Though gripping, even moving at times, the novel doesn’t do justice to the solemn history from which it is drawn.

Pub Date: Oct. 1, 2019

ISBN: 978-1-250-26570-8

Page Count: 352

Publisher: St. Martin's

Review Posted Online: Oct. 28, 2019

Kirkus Reviews Issue: Nov. 15, 2019

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If nothing else, you have to giggle over how this novel’s namesake, who held vicious white supremacist opinions, must be...


Some very nice, very smart African-Americans are plunged into netherworlds of malevolent sorcery in the waning days of Jim Crow—as if Jim Crow alone wasn’t enough of a curse to begin with.

In the northern U.S. of the mid-1950s, as depicted in this merrily macabre pastiche by Ruff (The Mirage, 2012, etc.), Driving While Black is an even more perilous proposition than it is now. Ask Atticus Turner, an African-American Korean War veteran and science-fiction buff, who is compelled to face an all-too-customary gauntlet of racist highway patrolmen and hostile white roadside hamlets en route from his South Side Chicago home to a remote Massachusetts village in search of his curmudgeonly father, Montrose, who was lured away by a young white “sharp dresser” driving a silver Cadillac with tinted windows. At least Atticus isn’t alone; his uncle George, who puts out annual editions of The Safe Negro Travel Guide, is splitting driving duties in his Packard station wagon “with inlaid birch trim and side paneling.” Also along for the ride is Atticus’ childhood friend Letitia Dandridge, another sci-fi fan, whose family lived in the same neighborhood as the Turners. It turns out this road trip is merely the beginning of a series of bizarre chimerical adventures ensnaring both the Turner and Dandridge clans in ancient rituals, arcane magical texts, alternate universes, and transmogrifying potions, all of which bears some resemblance to the supernatural visions of H.P. Lovecraft and other gothic dream makers of the past. Ruff’s ripping yarns often pile on contrivances and overextend the narratives in the grand manner of pulp storytelling, but the reinvented mythos here seems to have aroused in him a newfound empathy and engagement with his characters.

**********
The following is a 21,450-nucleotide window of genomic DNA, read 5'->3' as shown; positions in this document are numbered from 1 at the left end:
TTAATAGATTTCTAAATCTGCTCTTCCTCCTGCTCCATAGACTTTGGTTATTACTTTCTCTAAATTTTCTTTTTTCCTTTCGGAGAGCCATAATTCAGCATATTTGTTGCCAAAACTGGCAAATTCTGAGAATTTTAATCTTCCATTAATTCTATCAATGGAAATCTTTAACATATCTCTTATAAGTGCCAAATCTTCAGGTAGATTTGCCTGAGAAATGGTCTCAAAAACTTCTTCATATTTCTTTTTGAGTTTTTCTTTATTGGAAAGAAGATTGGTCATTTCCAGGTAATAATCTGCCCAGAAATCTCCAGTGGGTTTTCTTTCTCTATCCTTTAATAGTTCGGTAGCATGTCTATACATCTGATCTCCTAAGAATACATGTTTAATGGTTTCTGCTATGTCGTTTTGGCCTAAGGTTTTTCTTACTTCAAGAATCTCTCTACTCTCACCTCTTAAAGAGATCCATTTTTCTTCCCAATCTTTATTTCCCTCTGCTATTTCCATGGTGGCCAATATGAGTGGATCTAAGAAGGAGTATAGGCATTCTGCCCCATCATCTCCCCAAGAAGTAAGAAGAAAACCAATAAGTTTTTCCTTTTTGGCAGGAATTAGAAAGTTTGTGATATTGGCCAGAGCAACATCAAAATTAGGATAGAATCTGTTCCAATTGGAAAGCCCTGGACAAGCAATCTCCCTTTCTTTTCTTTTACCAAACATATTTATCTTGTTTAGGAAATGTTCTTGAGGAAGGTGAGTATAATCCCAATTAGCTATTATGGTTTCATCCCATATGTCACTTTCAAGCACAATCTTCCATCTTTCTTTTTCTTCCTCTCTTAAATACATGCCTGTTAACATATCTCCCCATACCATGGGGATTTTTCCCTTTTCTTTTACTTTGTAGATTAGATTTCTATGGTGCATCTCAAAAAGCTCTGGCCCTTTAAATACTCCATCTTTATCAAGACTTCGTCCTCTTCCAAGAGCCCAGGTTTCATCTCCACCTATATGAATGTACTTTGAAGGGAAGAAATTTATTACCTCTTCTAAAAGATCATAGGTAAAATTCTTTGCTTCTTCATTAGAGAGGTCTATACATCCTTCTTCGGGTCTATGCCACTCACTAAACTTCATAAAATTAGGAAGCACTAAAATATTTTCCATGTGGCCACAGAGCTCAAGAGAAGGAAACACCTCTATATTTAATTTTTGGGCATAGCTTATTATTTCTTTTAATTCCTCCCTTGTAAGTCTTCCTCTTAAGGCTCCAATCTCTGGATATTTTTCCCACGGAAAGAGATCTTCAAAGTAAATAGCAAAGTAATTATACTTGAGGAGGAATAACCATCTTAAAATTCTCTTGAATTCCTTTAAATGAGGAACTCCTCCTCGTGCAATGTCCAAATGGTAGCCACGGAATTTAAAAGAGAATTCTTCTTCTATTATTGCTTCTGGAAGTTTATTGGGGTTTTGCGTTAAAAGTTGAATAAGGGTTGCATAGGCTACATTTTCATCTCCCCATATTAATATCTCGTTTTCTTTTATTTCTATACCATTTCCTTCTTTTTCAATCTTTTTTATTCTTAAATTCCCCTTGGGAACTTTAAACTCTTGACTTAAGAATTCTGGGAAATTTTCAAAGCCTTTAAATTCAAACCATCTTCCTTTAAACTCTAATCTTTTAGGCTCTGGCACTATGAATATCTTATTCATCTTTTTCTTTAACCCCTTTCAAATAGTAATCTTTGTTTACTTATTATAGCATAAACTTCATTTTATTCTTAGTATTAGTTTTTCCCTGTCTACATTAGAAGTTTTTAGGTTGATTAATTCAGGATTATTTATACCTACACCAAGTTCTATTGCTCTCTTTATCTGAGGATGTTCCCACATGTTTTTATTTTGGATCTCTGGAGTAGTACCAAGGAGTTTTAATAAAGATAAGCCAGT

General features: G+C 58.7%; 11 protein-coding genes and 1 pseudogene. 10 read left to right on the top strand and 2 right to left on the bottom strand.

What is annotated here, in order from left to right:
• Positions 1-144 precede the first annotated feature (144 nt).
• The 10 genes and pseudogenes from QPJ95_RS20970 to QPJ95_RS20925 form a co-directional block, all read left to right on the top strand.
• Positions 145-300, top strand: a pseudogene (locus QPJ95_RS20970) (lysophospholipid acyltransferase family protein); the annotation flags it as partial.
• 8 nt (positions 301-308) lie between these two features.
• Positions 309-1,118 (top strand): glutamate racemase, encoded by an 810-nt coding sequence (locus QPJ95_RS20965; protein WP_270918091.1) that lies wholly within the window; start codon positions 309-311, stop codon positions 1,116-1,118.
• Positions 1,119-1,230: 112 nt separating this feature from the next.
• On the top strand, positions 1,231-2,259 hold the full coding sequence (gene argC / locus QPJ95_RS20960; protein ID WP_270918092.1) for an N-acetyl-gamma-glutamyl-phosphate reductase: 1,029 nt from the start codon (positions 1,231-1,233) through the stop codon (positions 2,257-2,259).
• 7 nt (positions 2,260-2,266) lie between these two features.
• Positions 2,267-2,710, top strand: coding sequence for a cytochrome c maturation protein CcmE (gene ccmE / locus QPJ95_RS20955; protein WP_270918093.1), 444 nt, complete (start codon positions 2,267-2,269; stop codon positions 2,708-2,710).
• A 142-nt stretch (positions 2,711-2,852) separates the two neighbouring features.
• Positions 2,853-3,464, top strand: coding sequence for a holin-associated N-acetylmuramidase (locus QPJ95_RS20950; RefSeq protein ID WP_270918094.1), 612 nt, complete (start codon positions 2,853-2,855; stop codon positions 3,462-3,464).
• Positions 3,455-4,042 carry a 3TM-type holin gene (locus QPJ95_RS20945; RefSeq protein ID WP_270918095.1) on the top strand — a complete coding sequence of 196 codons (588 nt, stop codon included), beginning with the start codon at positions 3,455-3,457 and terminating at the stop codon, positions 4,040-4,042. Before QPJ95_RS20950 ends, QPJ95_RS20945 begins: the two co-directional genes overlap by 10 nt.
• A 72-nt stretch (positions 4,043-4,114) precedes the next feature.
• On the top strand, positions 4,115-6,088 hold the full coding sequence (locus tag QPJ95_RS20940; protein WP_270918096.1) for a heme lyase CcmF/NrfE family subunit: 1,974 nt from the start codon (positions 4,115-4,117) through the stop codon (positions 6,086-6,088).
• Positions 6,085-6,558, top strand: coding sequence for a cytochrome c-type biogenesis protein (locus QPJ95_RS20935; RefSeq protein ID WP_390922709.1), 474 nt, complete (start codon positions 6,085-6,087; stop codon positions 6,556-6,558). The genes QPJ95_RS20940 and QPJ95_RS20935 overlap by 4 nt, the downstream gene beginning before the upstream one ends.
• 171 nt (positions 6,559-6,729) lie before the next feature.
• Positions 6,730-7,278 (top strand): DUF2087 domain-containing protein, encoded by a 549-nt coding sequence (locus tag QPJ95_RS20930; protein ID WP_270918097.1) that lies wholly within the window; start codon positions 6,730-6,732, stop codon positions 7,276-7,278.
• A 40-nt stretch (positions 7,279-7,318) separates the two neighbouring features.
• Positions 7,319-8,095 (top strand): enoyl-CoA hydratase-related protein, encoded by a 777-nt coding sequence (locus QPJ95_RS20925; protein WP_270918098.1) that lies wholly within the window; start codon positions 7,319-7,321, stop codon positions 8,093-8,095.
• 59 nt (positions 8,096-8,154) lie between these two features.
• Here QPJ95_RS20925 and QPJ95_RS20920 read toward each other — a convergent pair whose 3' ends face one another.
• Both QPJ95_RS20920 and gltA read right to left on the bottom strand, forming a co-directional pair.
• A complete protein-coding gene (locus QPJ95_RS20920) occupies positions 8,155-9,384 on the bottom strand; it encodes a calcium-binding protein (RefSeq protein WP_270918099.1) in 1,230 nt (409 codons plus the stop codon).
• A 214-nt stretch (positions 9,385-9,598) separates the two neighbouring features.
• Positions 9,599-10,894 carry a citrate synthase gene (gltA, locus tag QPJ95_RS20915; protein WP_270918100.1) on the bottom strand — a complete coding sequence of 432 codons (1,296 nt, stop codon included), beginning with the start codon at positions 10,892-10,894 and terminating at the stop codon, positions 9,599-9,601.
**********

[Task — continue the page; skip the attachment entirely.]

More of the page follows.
If nothing else, you have to giggle over how this novel’s namesake, who held vicious white supremacist opinions, must be doing triple axels in his grave at the way his imagination has been so impudently shaken and stirred.

Pub Date: Feb. 16, 2016

ISBN: 978-0-06-229206-3

Page Count: 432

Publisher: Harper/HarperCollins

Review Posted Online: Nov. 4, 2015

Kirkus Reviews Issue: Nov. 15, 2015